Drivers on Wake Forest Road in Raleigh suddenly have a view of one of Wake County's oldest homes – but not for long.
Built around 1795, the Crabtree Jones house had been surrounded by a thick forest of trees near the busy intersection of Wake Forest and Six Forks roads. Only a hard-to-see lane off Wake Forest Road hinted that there was a historic home deep behind the trees.
But now, an apartment complex is being developed on the site, and construction has stripped away the trees. The two-story Federal house, with its aging planks, is clearly visible from Wake Forest Road, just across from Trader Joe's.
The house hasn't had a permanent resident since the 1970s, and the land it occupies is a valuable piece of property. Construction crews have leveled the massive trees that once surrounded the home. Fences, mud and dirt surround it now.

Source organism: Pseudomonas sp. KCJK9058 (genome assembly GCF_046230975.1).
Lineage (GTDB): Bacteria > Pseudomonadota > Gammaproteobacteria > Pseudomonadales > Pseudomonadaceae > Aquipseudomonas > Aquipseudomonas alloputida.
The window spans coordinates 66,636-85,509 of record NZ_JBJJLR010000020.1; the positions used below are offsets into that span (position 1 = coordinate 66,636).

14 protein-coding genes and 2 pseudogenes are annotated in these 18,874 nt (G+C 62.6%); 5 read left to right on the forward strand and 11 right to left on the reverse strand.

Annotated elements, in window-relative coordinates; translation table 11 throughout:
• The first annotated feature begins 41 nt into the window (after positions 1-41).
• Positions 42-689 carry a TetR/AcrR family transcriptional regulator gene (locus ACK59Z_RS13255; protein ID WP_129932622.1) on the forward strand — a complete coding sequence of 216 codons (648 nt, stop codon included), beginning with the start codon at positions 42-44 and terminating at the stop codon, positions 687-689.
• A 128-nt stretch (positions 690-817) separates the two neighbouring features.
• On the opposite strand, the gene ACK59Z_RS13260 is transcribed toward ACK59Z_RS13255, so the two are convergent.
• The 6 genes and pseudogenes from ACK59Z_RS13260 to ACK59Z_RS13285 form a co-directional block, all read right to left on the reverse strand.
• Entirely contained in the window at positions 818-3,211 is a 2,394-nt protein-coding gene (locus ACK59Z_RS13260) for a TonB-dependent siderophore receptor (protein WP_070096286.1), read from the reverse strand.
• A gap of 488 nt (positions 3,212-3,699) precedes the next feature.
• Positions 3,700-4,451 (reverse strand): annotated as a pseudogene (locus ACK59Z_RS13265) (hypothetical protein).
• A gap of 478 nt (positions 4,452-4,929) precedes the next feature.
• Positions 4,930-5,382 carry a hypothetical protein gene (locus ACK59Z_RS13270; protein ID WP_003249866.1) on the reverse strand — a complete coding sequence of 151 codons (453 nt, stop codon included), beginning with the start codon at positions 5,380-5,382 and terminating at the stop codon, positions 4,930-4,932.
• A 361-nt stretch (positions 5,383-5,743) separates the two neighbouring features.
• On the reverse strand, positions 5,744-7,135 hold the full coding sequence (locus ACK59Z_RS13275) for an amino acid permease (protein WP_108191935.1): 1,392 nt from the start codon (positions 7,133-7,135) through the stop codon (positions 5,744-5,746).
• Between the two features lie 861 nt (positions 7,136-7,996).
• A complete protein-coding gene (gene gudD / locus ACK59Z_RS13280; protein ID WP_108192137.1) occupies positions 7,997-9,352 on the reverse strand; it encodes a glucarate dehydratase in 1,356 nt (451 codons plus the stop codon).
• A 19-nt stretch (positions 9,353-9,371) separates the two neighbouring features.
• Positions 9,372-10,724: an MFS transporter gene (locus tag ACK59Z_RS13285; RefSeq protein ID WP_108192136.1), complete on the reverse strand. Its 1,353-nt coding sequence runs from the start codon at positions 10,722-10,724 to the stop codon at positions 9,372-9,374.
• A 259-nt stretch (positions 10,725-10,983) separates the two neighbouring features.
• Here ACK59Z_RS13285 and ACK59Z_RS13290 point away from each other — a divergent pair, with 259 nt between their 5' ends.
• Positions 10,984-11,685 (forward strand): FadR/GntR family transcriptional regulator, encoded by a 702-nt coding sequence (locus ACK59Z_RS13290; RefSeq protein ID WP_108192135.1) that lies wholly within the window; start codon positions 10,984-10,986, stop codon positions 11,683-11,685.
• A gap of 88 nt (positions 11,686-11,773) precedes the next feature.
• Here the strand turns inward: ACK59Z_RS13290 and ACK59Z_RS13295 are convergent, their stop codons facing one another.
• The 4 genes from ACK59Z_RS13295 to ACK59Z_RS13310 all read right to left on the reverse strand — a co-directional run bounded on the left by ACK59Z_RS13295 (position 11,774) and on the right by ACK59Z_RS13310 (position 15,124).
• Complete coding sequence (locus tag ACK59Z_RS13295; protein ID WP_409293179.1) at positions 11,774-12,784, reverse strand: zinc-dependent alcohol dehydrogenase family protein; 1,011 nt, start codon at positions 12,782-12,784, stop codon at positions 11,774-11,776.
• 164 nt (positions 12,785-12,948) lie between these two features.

The plantation home is believed to have been built around 1795 by Nathaniel Jones, who lived from 1758-1828. But the house could date from around the founding of Raleigh in 1792.
Crabtree Jones' son, Kimbrough, lived there before he died in 1866. The Jones lands stretched to Crabtree Creek. In fact, the main training ground for Confederate soldiers in Raleigh was on the Jones land, near the creek.
The Jones family sold the land and home in 1973.
Decades passed before the development began. The home will be moved to nearby Hilmer Drive Feb. 3.
The house is for sale for $350,000 and will remain listed on the National Register after the move. It has 3,448 square feet.
WNCN photographer Jeff Reeves toured the house Thursday and the home remains a quirky combination of an early American structure mixed with remnants of the 1970s. For example, a copy of the July 4, 1976 News & Observer was in a stack of newspapers.